Screen and font

The chancel screen and font were made about the same time, but it is hard to date them.
They are in perpendicular style, which typified architecture from 1335 to 1530.
The font has had its top half replaced with new stone although the base is original.
The screen would have looked even more magnificent in the 16th century when it would have been brightly painted with much gilding. Although the bottom panels were replaced in the Victorian restoration, the original uprights and carving remain.
The Lady Chapel screen dates from 1911 but the two centre pieces of tracery are of a much older date.


Tower Arch and Bells

The tower was built in the early 1300s of marlstone and ironstone in strips.
The pinnacles were added about 1890, and the spire is octagonal.
The walls of the ringing chamber are six feet thick. Note the tablet for bell-ringers discovered under the plaster early this century.
There is a peal of five bells.
The oldest bell bears the inscription "God save our Quene and her presearve 1599".
The tenor was cast in 1695 and its inscription includes the words "I to the church the living call and: to the Grave doe summon all". The other bells were made in 1863, 1868 and 1813 (re-cast 1931).


Parish records

The records of Baptisms, Marriages and Burials are continuous since 1556.


Music

Music had come to Bugbrooke church by 1723!
In the West gallery musicians and singers would lead the congregation in the hymns.
The organ was built by Bishop and Son of London in 1844, was moved from St Peter in the East, Oxford to Bugbrooke in 1879.
Erected first at the west end, it was moved to the Lady Chapel and then in 1911 re-sited in its present position.


Stained glass windows

The East Window: This is by far the largest window in the church and it depicts the Biblical account of the Ascension.
The North Side from the east: Saints Peter and John healing a lame beggar at the Beautiful Gate of the Temple.
The West Wall: There are two windows either side of the Belfry screen, each dedicated to the patron saints with which the church has historically been associated.
The Belfry window: St George and Peace.
The Remembrance Window: This shows a sailor and soldier of WWI before the crucified Christ. Above is the Lamb of God signifying Christ in his sacrificial role.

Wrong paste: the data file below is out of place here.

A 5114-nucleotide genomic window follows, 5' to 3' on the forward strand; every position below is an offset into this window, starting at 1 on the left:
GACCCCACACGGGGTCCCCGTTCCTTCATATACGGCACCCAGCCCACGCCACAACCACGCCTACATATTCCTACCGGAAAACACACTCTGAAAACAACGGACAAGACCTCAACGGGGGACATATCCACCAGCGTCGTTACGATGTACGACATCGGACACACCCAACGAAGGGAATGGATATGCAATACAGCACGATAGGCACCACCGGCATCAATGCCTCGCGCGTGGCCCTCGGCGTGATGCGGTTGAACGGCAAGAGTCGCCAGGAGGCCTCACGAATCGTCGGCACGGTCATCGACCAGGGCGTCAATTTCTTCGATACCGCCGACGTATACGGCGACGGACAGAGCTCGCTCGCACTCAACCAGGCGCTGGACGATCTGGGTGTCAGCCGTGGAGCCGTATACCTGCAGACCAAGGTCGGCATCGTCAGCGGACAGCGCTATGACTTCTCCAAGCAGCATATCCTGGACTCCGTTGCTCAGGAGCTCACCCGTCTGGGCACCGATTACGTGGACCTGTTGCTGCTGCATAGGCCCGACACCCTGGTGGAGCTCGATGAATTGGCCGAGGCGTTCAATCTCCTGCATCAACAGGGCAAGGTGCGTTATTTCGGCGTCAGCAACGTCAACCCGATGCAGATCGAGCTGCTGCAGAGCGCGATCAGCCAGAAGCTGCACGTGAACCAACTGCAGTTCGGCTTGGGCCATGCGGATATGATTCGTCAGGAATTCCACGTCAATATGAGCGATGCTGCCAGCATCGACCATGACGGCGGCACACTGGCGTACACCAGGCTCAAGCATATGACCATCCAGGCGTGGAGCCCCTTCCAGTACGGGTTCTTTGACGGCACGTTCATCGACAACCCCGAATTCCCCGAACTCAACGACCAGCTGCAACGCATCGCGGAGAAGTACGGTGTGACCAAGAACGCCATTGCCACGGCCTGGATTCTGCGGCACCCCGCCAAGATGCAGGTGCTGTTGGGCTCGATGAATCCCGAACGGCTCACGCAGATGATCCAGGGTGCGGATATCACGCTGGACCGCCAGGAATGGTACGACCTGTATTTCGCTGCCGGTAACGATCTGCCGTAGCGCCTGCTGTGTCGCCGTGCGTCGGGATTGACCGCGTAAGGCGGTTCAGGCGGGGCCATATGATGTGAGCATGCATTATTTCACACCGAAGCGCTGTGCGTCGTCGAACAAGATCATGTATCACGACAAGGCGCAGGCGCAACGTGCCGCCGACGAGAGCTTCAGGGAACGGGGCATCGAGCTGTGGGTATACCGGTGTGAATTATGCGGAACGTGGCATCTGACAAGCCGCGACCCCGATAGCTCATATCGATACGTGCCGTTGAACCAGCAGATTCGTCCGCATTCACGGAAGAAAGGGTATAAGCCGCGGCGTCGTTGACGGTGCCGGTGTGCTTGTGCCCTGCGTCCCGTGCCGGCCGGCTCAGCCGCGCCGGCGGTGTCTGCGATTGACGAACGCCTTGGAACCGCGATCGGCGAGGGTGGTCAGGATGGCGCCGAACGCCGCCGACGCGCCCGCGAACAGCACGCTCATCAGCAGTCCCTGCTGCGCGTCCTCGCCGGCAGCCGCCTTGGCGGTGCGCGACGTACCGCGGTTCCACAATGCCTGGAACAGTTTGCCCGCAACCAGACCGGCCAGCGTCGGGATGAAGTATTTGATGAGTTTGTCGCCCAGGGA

Poppies - a modern symbol of sacrifice, appear to the upper right and left.


The Village

The name of our village has chanqed over the years.
In the Doomsday Book (1086) it is Buchebroc, going through Buttebroc (1176), Butebroc (1194), Buddebroc (1195),
Bokebrok (1247), Bukbroc (1332), Buckbroke (1428) and at last Bugbrooke in 1598.
The name is usually taken to mean brook of the bucks or goats (bucca in Latin meaning goat) or of a man called Bucca.
The association with badgers is erroneous but despite this, the badger has become the emblem of Bugbrooke.
Bugbrooke has always been on or near important communication routes. Banbury Lane was a prehistoric track way before the Romans built the Watling Street (A5).
Later came the canal (1796), the railway (1832) and the M1 motorway (1959).
Heygates Mill is the headquarters of one of England's largest independent millers. The first mill on the site was established in AD 800. In 1086 it was the third highest rated mill in England.
The packhorse "clapper" bridge dates from the 16th century when wool used to be carried over the Hoarstone Brook by ponies. When the stream was widened in 1970 the last of the ancient pillars was damaged beyond repair.

The village has been and still is an important centre for non-conformist religion. In the 17th century Quakerism was popular and many villagers were imprisoned for their beliefs.
The Baptist chapel was built in 1808 and flourished for a century-and-a-half. Presently the Jesus Fellowship uses the chapel.


Link to the BUBROOKE LINK MAGAZINE for more infomation and Pictures


Compiled from A Brief History and Architectural Description of the Parish Church of St. Michael & all Angels at Bugbrooke, written by David Peet and Bugbrooke 2000BC to 2000AD an illustrated history - ancient and modern - Bugbrooke History Society
Notes on the village are taken from Countryside Walks, Bugbrooke, published by Northampton Leisure Services



Return to the Home Page